Adult shops anticipate spike in BDSM interest with ‘Fifty Shades of Grey’ film

By , on February 10, 2015


Fifty Shades Of Grey (screenshot)
Fifty Shades Of Grey (screenshot)

TORONTO — With “Fifty Shades of Grey” arriving in theatres just in time for Valentine’s Day, adult stores are anticipating a spike in interest from consumers curious about exploring the racier side of sex depicted onscreen.

The forerunner to the film is the erotic book trilogy by E.L. James centred on a literature student and business magnate engaged in a dominant-submissive relationship.

Vera Zyla, co-owner of the Art of Loving in Vancouver, said while she doesn’t think “Fifty Shades” is the best-written book, she believes it has served a greater purpose in opening people’s minds to exploring their sexuality.

“Then that sparked people to come into stores like ours and go … ‘I wanted to buy a blindfold and see what that’s like.'”

Over the 13 years since she’s owned the Art of Loving, Zyla said public stigma around sexuality, sex toys and sex shops has “slowly diminished.”

“It’s great because I think it is heading more towards a healthier, open, accepting and tolerating other’s choices as OK — and I think that’s a healthy direction that it’s going in. It still has a ways to go, but I’m glad to see that it’s going in a more open direction.”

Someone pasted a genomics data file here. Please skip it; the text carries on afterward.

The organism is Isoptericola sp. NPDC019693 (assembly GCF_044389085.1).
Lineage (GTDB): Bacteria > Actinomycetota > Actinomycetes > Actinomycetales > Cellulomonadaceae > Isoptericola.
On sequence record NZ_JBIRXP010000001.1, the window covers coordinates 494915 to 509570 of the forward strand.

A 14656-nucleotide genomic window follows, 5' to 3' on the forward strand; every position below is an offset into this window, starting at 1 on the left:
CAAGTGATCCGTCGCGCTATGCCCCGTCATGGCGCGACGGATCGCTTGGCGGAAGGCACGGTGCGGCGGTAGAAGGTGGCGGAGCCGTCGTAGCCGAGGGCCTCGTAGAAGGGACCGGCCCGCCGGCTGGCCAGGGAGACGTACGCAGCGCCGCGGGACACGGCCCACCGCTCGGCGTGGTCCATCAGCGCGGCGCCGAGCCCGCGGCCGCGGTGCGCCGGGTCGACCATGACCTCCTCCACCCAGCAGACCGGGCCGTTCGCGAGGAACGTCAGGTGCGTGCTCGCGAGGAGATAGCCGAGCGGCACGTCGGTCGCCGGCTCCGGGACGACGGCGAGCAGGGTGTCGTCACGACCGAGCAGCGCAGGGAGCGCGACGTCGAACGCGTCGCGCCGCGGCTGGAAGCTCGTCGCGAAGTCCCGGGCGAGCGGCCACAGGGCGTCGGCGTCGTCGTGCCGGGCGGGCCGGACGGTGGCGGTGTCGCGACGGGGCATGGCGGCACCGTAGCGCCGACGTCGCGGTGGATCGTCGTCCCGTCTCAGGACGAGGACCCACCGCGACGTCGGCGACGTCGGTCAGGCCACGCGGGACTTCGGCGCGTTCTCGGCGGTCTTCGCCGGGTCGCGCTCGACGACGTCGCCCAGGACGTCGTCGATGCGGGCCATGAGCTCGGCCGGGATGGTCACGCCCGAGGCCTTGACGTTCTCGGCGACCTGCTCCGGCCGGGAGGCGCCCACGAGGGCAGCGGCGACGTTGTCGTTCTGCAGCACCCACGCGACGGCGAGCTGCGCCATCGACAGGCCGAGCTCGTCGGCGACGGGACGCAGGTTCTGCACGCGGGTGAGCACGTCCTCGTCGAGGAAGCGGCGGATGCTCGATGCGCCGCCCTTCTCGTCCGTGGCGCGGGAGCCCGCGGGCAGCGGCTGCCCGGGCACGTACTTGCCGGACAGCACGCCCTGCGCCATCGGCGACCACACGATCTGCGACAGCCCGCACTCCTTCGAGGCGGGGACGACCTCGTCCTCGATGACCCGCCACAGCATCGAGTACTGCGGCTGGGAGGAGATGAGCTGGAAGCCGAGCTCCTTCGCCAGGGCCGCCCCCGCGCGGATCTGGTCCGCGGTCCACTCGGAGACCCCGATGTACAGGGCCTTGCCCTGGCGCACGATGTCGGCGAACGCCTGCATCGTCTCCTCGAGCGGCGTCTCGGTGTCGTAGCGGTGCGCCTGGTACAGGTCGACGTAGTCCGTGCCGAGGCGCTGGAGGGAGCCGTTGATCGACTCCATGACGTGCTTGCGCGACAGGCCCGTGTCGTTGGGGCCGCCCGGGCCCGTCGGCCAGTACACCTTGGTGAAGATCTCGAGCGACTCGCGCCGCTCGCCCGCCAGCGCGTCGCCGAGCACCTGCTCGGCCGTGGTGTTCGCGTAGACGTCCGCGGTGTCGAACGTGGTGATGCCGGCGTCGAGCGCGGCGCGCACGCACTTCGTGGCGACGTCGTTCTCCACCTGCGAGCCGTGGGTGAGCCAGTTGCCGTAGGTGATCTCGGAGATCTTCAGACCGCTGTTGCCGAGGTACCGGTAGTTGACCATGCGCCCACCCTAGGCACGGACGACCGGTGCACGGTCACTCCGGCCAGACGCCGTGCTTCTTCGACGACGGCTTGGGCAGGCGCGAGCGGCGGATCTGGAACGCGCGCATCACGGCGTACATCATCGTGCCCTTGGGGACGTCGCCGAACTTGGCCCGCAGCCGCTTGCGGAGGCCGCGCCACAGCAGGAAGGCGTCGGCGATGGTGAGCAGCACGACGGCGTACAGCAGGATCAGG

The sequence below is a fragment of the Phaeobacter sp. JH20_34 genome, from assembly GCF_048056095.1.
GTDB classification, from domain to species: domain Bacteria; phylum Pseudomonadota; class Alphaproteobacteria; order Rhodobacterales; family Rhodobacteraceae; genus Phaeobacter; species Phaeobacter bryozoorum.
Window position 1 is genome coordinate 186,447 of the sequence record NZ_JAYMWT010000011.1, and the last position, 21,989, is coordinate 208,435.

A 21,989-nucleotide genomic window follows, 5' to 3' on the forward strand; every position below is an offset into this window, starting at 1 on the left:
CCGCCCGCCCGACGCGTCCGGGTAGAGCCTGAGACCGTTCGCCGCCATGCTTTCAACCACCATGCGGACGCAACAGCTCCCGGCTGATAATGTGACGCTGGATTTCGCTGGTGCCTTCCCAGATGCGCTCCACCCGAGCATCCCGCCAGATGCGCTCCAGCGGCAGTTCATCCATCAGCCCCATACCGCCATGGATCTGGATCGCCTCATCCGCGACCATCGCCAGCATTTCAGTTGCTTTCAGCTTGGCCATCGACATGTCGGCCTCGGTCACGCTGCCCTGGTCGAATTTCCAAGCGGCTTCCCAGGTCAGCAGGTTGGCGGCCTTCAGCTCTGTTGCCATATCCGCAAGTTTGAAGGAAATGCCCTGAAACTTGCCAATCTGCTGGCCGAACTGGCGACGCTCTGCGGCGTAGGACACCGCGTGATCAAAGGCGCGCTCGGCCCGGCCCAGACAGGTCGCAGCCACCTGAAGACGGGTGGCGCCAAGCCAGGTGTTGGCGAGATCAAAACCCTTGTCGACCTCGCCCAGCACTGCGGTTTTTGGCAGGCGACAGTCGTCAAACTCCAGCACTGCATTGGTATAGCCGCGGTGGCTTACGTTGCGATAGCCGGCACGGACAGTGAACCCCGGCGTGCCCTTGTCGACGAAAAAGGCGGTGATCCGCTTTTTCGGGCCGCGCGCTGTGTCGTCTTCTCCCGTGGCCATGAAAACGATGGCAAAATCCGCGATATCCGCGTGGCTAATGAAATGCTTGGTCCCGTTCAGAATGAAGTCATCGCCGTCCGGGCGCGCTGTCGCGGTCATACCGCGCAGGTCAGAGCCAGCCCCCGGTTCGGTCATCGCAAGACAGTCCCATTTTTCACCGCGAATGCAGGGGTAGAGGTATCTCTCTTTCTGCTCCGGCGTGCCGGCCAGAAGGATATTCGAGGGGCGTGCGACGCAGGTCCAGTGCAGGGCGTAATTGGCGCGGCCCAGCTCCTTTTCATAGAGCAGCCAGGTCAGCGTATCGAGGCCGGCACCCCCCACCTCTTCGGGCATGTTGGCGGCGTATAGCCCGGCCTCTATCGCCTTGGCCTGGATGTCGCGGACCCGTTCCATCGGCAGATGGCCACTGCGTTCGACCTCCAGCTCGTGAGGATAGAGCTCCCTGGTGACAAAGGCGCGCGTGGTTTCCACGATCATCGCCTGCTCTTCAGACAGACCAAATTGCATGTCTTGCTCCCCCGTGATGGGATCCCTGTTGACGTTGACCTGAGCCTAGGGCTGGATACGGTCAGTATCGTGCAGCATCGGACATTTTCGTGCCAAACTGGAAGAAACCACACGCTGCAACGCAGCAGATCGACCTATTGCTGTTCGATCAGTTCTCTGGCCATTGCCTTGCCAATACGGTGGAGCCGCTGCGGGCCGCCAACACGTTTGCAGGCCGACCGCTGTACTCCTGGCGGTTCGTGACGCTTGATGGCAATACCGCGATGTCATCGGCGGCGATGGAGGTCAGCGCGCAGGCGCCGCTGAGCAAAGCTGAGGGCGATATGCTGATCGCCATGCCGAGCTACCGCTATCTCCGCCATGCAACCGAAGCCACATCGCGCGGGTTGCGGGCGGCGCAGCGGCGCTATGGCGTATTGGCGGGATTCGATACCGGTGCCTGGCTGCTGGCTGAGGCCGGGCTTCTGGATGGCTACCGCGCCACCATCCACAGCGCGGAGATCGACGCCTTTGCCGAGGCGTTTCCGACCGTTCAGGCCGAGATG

George Giaouris, owner and president of Northbound Leather in Toronto, noted that “Fifty Shades” isn’t the first mainstream movie of its kind, pointing to 1994’s “Exit to Eden” and the acclaimed 2002 film “Secretary,” which also explored BDSM (bondage, dominance, submission, masochism).

“There’s always every few years something (that) comes out that sort of pulls at the public imagination,”said Giaouris, whose company creates homegrown leather goods and celebrates the 25th anniversary of its Fetish Night party on Feb. 21.

“But I do anticipate that there will be tire-kickers, people that will come in and say, ‘OK, I want to know what this is about,’ that may have not known anything about it but will have heard through (‘Fifty Shades’).”

Zyla said she believes a combination of factors have led to the popularity of “Fifty Shades,” including Internet exposure and how it speaks to the erotic fantasies of women.

“All of those little things just made it catch on to more the vanilla, the more meat-and-potatoes crowd of people that maybe hadn’t explored much sexually.”

Christine Cervin of Montreal-based Il Bolero said while Valentine’s Day is always busy, they’ve stocked up with “Fifty Shades” in mind as well, including restraints.

“I would say that the tying up is the biggest fantasy that they have,” said Cervin.

Giaouris said BDSM gear described in “Fifty Shades” is standard fare available in most “love shops.” He said they try to teach newcomers to the scene to focus on what they’d like to experience versus zeroing in on obtaining specific items.

“The younger ones that are coming out and they’re starting to say, ‘Oh, I heard I need a riding crop; oh, I need a collar.’ And we try and educate them to say, ‘No, you don’t need necessarily this’ but rather ‘What is it that you like to feel and where is it that your role-play is taking you?'”